50-Pound Limit: Each carry-on bag may weigh no more than 50 lbs.

Three-Piece Limit: Each ticketed passenger may check up to three pieces of luggage at no charge. Up to three additional pieces may be checked upon payment of $10.00 per piece.

50-Pound Limit: Each checked bag may weigh no more than 50 lbs. We will not accept heavier pieces.

Ski equipment, snowboards, golf clubs and bicycles may generally only be handled as checked baggage on Amtrak trains, and not as carry-ons. Items are permitted onboard when they can be safely stowed in the exterior lockers of Superliner equipment, or onboard equipment that is specifically designed to safely and securely accommodate the storage of the items.

Just at time where the airlines are starting to charge for each checked bag, Amtrak lets you have three checked bags and you can even bring your bicycle and put it on their bicycle rack. Perhaps I currently have a rosy outlook. Part III in late August will tell all.

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Oh the joys of Amtrak in America. Amtrak is the company which manages U.S. rail travel. It’s completely underfunded and never gets any of the lobby money that air travel companies get. Trips on Amtrak are often costlier and are exponentially longer than car trips. Take for instance a drive from Seattle to Portland which can take about 3 hours. The same trip on an Amtrak train can take an average of 5 hours and sometimes more.

My husband and I have decided to take a car-less vacation for our summer. Our decision came about because it just doesn’t feel like a proper vacation if your destination is too close to you, and we chose Glacier National Park in Montana because it is directly on the Amtrak Empire Builder rail line (unlike Yellowstone.) I’ve never done extensive rail travel in America and this would give me the opportunity to see some lovely countryside as well as going to what is considered a beautiful National Park in a state I have never been to.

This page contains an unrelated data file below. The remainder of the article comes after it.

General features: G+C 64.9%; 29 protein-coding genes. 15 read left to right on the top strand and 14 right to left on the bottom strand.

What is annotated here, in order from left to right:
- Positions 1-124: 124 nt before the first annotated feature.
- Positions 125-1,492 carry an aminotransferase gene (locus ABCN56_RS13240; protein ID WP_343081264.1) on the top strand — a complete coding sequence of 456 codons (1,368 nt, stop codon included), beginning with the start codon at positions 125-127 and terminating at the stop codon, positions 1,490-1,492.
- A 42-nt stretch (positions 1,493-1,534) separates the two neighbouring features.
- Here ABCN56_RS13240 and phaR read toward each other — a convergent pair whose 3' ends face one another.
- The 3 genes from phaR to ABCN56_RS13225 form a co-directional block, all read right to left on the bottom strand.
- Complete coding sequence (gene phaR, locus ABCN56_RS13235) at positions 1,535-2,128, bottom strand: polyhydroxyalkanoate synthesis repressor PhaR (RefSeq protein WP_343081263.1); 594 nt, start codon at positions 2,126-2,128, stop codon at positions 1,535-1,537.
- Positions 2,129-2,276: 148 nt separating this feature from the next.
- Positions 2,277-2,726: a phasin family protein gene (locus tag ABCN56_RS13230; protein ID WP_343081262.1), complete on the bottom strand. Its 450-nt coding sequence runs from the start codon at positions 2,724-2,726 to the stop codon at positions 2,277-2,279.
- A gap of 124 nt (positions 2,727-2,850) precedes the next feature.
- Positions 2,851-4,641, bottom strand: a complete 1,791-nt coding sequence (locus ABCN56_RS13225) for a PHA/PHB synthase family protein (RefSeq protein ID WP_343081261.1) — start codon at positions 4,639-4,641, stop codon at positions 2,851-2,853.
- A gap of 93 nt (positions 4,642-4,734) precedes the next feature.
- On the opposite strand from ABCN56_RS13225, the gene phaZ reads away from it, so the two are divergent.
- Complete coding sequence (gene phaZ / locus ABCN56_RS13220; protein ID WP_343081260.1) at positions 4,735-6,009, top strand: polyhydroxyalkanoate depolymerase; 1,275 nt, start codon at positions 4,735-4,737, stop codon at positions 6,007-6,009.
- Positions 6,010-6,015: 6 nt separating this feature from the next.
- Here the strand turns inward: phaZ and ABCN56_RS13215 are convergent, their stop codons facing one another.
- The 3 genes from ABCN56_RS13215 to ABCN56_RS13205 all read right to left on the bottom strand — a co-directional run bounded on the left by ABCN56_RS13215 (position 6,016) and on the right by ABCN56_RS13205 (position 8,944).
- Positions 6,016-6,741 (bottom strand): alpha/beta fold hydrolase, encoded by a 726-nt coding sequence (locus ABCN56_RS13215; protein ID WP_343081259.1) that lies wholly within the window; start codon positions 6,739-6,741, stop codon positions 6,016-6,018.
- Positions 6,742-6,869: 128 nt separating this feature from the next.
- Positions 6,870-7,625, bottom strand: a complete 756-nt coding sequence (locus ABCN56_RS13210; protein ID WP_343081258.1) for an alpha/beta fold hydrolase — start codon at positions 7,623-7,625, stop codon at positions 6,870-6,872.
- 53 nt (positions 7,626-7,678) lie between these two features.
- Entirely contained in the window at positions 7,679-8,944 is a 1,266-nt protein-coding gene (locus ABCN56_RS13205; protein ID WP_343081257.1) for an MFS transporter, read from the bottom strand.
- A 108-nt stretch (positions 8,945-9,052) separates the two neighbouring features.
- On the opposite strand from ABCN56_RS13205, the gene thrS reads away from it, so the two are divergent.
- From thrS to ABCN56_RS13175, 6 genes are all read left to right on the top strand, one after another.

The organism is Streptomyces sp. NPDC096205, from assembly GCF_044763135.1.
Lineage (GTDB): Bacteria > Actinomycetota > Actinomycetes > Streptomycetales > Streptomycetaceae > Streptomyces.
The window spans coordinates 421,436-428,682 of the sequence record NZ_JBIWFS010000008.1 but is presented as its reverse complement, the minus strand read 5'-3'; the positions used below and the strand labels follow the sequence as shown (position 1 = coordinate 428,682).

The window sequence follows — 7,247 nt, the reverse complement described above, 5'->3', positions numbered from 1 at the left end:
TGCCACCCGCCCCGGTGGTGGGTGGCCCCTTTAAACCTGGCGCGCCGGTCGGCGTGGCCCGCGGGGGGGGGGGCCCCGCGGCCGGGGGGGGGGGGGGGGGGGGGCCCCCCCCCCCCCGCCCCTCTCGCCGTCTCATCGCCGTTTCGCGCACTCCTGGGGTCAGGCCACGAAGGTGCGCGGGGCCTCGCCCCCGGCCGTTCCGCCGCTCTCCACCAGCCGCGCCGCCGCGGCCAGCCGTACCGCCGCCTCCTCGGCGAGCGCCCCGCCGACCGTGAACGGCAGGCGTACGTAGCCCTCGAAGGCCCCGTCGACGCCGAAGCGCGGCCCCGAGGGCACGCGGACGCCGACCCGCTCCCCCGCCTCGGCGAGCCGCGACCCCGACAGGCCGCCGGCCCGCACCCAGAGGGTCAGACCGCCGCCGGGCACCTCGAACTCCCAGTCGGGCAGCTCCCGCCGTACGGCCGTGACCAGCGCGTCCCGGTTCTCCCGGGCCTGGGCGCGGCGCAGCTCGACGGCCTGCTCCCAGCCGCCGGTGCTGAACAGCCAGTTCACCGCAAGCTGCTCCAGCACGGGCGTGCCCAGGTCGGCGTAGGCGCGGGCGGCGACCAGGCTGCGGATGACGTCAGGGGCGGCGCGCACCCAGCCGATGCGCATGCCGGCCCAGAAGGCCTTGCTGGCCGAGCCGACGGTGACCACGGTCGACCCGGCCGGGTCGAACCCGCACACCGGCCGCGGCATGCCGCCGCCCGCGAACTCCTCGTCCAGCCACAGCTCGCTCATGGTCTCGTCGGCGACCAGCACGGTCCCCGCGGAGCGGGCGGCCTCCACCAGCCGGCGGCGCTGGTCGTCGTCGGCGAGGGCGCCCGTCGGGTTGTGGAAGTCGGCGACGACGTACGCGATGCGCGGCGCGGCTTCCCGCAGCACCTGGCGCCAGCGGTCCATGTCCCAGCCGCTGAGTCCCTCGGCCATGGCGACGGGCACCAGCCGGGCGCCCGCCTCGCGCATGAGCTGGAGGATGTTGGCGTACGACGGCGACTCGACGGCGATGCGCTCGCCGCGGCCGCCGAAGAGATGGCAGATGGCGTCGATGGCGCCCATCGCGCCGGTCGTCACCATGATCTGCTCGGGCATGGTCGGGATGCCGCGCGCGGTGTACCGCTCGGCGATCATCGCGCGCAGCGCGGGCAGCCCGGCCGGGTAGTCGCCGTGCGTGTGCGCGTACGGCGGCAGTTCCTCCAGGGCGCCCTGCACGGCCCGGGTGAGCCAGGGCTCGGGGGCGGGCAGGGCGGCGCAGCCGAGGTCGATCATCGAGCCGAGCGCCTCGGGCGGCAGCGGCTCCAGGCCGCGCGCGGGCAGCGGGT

You would think that the expense and hassle of plane travel and the contemporary fear of a terrorism would drive people to re-embrace rail travel in this country. You would think wrong, but what has started a surge in rail travel is the price of gas. Here’s an article about how Amtrak is having difficulty accommodating all of their new customers.

Record prices for gasoline and jet fuel should be good news for Amtrak, as travelers look for alternatives to cut the cost of driving and flying.

And they are good news, up to a point.

Amtrak set records in May, both for the number of passengers it carried and for ticket revenues — all the more remarkable because May is not usually a strong travel month.

But the railroad and its suppliers have shrunk so much, largely because of financial constraints, that they would have difficulty growing quickly to meet the demand.

Many long-distance trains are already sold out for some days this summer.

The whole article is a very good read for anyone interested in learning the history of how Amtrak operates in this country.

The following details perhaps explain why rail travel has yet to really take off in America.

The journey from Seattle to East Glacier Park Montana is 16 hours long. A flight from Seattle to Kalispell Montana is roughly 2 hours long. Of course add extra time for getting to and from the airport, and certainly the nice thing about taking the train is that we will be dropped off right at the entrance to the park.

The price for two tickets to and from Seattle to East Glacier Park Montana is $302.40. Because the journey is 16 hours, we are also purchasing what is called a roomette. The roomette isn’t a room, but it is two seats next to a window that can be reclined into a sleeping position. Meals are also included. To get a roomette you can add to the return journey $484.00 making the total cost of the journey $786.00.